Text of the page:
Apple may be feeling the effects of the coronavirus, officially called Covid-19. The company has officially re-opened almost all of its retail stores in China, however it has also warned employees that there may be a shortage of iPhone replacement units — and that replacement parts for heavily damaged phones will be in short supply for between two and four weeks, according to a report from Bloomberg.
The shortage will mostly affect parts, rather than iPhone units themselves, according to the report. In other words, when a customer brings in a damaged phone to be repaired, they may have to wait longer than usual, due to supply chain issues surrounding the coronavirus outbreak.
The lack of parts for iPhone replacements is one of the first consumer-facing effects of the coronavirus on Apple’s supply chain. Rumors suggest that Apple will launch a new low-cost iPhone in the next few months, however, some reports indicate there may be a shortage in supply of that device due to the outbreak. The company has also started to see a shortage of iPhone Pro models, and the company has restricted employee travel to heavily impacted parts of the world.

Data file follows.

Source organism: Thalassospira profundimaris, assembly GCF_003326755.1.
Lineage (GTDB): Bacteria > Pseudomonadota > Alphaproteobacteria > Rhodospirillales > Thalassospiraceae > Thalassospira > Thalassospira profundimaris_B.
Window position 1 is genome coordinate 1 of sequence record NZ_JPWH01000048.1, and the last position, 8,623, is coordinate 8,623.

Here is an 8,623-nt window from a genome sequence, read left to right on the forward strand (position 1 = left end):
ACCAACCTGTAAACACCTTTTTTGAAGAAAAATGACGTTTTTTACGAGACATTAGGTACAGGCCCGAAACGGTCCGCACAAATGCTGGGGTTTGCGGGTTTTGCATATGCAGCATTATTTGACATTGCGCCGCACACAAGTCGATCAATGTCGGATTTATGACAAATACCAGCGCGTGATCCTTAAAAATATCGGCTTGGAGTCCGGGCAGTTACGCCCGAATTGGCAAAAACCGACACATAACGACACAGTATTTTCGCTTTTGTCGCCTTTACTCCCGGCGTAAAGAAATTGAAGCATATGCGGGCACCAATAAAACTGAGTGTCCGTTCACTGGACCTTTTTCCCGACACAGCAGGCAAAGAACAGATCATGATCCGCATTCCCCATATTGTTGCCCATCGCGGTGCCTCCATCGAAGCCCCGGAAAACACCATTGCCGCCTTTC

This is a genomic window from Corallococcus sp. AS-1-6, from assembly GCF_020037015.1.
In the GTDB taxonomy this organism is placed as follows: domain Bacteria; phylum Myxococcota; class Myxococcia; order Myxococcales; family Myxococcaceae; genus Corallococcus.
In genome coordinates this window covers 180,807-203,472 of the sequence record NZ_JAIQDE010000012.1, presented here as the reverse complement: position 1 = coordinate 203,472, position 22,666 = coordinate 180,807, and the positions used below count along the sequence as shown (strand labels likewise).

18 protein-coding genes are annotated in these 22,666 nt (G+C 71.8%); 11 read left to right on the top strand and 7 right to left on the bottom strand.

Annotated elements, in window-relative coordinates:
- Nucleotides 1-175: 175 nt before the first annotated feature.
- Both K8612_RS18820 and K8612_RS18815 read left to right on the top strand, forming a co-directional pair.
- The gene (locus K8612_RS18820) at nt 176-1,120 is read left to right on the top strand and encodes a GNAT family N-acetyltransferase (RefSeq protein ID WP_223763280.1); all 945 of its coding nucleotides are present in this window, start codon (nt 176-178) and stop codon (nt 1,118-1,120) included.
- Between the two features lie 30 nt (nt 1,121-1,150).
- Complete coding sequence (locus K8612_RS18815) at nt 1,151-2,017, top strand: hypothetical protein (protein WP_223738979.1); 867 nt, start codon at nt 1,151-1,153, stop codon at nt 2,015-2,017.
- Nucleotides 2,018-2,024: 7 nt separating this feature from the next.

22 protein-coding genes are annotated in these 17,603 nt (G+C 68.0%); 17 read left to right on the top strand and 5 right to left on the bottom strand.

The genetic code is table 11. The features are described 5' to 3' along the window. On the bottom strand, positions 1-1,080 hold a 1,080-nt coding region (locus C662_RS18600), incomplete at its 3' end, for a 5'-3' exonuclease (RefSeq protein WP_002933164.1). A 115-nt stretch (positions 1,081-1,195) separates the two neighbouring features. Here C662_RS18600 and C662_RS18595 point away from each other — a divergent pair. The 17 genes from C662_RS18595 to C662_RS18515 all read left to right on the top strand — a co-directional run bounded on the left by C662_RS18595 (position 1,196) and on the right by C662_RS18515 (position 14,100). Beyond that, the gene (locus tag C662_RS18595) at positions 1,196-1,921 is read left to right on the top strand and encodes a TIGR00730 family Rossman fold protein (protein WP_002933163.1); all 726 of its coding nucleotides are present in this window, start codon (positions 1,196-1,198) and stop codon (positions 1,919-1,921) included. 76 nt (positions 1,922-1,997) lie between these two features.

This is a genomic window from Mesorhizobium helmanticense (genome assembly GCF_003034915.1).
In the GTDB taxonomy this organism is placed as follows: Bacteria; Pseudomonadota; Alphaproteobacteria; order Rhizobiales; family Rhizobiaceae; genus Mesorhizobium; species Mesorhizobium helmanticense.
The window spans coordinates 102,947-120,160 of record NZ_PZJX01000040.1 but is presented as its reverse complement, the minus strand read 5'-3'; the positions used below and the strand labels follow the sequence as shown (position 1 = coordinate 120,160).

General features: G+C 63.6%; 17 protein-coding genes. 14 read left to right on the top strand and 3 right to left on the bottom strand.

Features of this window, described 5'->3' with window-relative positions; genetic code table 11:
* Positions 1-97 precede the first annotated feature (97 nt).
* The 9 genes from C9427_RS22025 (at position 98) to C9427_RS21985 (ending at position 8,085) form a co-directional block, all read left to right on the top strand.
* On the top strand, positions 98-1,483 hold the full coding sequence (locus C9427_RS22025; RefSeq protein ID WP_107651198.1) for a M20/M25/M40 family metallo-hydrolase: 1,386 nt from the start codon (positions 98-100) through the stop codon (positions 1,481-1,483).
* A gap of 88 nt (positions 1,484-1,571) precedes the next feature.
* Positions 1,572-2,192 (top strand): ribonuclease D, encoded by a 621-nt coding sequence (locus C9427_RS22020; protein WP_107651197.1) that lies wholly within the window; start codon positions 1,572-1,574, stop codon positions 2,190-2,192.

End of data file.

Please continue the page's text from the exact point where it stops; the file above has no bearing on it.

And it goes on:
Still, other recent reports suggest that Apple’s supply chain, including Foxconn, may be starting to return to normal. A report from Seeking Alpha highlights that the supply chain may be completely back to normal by the end of the month, which is sooner than expected.
Apple closed all 42 of its retail locations in China because of the outbreak, however, the company has reportedly re-opened 38 of those stores.
Apple isn’t the only major tech company to be impacted by the coronavirus. The outbreak has impacted the supply chain for many other companies, including Microsoft, and has caused the cancellation of a series of tech events, including Mobile World Congress, the Geneva Motor Show, and Facebook F8. The coronavirus impacted on other industries, too — like the movie industry. Recently, it was announced that No Time to Die, the latest film in the James Bond franchise, would be delayed due to concerns about the coronavirus.
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